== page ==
Israeli and Palestinian Schools More Important than Peace Talks

Peace talks and the Israeli school year have started at about the same time. Which is more worthy of your attention?

The school year.

Peace talks are doomed to fail. Hamas, a key player, is being excluded. Just four months ago, Israeli Prime Minister Benjamin Netanyahu proclaimed that "We will never divide Jerusalem." And the settlement freeze--which saw construction on hundreds of new homes--is set to expire at the end of the month.

The list goes on.

The Israeli educational system is only slightly more promising.

The start of the school year saw the introduction of a pilot program that will make Arabic classes mandatory for students in 170 schools in the north of Israel. Speaking to the Israeli news site Walla, Dr. Shlomo Alon, Head of Arabic and Islam Education in the Ministry of Education, remarked: "We live in a country that has two official languages... Studying Arabic will promote tolerance and convey a message of acceptance."

Alon continued, "The state aspires to complete equality of citizenship. We will not deal with conflicts based on cultural identity."

The rhetoric is great but the reality of the pilot program is a bit dimmer. Haaretz reports that it is a response, in part, to greater demand for Arabic matriculation exams. This means that the classes are intended primarily for Palestinian-Israeli students. It is Jewish-Israelis, not Palestinian-Israelis, who need to learn how to accept Arabic-speakers.

Further, the pilot program is being conducted in Israel's North District--home to an Arab majority.

More encouraging are the Ministry of Education's plans to make Arabic compulsory across the country. And it's heartening that pilot program is the result of the tireless efforts and advocacy of The Abraham Fund, a local NGO that promotes "coexistence and equality among Israel's Jewish and Arab citizens" and was founded in the midst of the First Intifada.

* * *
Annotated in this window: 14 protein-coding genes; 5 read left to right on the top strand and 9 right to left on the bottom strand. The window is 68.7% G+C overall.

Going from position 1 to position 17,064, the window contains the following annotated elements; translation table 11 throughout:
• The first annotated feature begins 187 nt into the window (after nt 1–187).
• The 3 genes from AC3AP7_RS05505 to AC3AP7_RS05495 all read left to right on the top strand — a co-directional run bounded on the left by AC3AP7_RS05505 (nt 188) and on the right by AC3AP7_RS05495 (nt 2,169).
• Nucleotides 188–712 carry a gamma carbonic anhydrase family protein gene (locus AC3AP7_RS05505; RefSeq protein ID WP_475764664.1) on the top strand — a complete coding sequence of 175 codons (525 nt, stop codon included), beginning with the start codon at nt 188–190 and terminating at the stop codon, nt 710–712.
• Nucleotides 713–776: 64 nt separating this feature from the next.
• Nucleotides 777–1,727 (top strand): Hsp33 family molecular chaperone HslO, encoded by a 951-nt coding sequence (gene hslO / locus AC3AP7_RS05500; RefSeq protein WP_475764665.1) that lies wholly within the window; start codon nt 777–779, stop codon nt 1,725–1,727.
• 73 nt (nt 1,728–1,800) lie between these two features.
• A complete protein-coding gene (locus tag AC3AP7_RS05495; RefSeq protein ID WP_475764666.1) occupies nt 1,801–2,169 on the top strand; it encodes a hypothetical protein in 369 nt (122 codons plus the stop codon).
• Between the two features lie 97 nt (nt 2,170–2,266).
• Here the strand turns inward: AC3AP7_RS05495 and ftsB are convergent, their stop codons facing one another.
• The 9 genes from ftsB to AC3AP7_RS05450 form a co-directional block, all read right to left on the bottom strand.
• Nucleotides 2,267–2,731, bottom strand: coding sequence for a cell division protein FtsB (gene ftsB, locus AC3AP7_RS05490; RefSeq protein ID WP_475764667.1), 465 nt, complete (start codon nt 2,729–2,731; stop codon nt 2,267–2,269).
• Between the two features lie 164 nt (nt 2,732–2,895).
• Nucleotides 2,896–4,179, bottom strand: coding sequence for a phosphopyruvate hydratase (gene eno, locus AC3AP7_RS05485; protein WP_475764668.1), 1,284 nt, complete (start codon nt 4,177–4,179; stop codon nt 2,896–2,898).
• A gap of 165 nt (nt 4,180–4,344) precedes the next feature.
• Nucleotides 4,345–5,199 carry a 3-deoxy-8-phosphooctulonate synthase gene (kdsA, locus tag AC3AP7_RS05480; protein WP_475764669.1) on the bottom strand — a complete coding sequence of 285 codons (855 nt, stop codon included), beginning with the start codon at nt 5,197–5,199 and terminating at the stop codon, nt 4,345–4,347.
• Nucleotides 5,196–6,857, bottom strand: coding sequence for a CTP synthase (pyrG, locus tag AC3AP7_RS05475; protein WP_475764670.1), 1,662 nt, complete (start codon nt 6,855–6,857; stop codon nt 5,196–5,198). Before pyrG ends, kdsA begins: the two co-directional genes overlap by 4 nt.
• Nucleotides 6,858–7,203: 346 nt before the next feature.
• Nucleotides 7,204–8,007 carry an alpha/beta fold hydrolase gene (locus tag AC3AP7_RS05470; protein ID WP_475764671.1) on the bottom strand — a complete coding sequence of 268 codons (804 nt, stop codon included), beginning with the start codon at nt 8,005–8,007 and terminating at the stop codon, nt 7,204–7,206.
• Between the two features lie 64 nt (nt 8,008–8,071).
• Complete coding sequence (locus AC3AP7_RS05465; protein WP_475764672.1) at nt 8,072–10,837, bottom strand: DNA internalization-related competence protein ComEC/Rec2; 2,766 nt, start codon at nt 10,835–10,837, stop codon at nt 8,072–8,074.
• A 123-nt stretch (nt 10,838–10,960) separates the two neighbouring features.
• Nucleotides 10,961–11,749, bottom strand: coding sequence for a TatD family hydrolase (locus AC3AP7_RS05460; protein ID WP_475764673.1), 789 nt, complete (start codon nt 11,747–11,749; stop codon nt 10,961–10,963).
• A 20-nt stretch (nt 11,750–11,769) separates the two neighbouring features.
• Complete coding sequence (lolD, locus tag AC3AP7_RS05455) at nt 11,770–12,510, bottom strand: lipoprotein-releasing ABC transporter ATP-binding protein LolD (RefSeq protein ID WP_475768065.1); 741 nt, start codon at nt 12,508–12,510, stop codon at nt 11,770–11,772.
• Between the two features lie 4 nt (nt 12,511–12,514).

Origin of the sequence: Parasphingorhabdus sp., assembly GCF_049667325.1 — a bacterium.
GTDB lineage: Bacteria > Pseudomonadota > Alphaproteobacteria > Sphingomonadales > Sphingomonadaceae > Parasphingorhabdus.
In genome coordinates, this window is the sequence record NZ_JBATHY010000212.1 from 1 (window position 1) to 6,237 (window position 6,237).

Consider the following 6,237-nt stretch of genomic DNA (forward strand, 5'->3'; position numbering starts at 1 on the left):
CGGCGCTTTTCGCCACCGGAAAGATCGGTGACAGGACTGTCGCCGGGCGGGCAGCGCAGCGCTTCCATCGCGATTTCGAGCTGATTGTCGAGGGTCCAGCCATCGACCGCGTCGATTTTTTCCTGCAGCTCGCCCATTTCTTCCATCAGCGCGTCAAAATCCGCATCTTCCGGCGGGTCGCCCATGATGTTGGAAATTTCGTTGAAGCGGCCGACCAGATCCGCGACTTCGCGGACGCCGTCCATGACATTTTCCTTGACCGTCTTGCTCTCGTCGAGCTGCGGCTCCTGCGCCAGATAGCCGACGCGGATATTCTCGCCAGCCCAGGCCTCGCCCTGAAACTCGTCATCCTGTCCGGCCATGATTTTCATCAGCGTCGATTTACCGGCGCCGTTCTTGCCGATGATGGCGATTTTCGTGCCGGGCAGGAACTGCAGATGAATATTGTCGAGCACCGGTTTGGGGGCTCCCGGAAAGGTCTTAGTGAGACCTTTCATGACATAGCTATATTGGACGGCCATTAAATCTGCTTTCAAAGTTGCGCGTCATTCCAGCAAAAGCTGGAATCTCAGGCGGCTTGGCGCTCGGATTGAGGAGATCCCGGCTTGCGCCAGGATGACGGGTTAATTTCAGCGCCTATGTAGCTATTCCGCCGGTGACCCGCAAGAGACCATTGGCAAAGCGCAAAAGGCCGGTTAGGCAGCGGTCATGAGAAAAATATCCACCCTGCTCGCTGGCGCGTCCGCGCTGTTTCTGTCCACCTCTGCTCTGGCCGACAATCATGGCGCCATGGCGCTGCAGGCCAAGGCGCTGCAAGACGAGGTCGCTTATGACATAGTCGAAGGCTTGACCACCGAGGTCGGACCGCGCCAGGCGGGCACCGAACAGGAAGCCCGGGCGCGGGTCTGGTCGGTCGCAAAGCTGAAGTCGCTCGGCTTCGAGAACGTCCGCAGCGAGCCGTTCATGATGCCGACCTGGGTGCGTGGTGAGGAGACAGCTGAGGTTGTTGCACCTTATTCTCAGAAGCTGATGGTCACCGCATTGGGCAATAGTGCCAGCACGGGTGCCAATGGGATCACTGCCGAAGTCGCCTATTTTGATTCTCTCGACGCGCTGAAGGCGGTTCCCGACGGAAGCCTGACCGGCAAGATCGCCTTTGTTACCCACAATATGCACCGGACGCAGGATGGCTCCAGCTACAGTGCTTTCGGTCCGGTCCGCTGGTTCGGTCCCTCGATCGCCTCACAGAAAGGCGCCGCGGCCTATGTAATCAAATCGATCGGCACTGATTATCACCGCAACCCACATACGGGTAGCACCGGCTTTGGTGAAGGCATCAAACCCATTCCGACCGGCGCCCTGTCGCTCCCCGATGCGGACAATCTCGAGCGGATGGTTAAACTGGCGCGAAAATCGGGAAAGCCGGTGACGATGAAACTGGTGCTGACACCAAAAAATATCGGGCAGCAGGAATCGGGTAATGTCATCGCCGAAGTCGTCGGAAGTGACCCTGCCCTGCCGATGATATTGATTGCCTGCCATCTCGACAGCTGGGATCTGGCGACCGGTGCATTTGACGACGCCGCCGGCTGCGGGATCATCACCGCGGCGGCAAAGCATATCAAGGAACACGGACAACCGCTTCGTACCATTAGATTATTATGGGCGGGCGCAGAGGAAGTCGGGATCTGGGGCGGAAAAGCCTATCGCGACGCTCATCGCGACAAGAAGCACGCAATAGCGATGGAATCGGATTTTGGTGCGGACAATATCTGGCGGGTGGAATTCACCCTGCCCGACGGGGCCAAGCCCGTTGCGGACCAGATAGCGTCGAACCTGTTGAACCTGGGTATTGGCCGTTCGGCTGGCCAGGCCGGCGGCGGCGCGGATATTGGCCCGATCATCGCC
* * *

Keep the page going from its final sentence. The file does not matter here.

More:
But Israeli schools also hold some dark harbingers.

A recent poll conducted by Tel Aviv University professor Camil Fuchs found that 50 percent of Jewish-Israelis don't want Arabs in their classes. And while nearly two-thirds of those surveyed acknowledge that Arab citizens don't have equal rights, 59 percent are fine with that.

Racism takes other forms in Israeli schools. When school started last year, more than 100 Ethiopian students were barred from private ultra-Orthodox schools in Petach Tikva because of their ethnicity. More recently, the Israeli Supreme Court ruled against the segregation of Sephardi and Ashkenazi students in an ultra-Orthodox school-- and Ashkenazi students skipped school in response.

At the same time that the Ministry of Education is launching its pilot program, it is rewriting its textbooks in a bid to "move the emphasis from citizenship and democracy" while "strengthening Zionism and national patriotism," according to Hebrew University professor Dr. Ricki Tessler.

Even though 64 percent of students would likely agree with the statement "since its establishment, the State of Israel has engaged in a policy of discrimination against its Arab citizens," the Ministry of Education will see this sentence, and others like it, struck from textbooks.

While Israel bears a greater responsibility than the Palestinians--it was the Jewish state that created the refugee problem in 1948, discriminates against its Arab citizens, and continues to occupy and illegally settle the West Bank--the PA has some educational work to do, too. Many Palestinians know little about the Holocaust, a horrendous chapter in Jewish history that continues to make an impact on the Israeli psyche and, arguably, influences the Israeli government's policies for better or worse.

Two state, one state, or no state, our fates are bound together and our educational systems must reflect that. We must learn more than one another's languages--we must know each other's cultures, histories, and values. We must know each other's humanity.

That the peace process has been stalled for years--and is likely to stall again--points to the urgency of a bottom-up solution. Only when the people demand peace will peace come.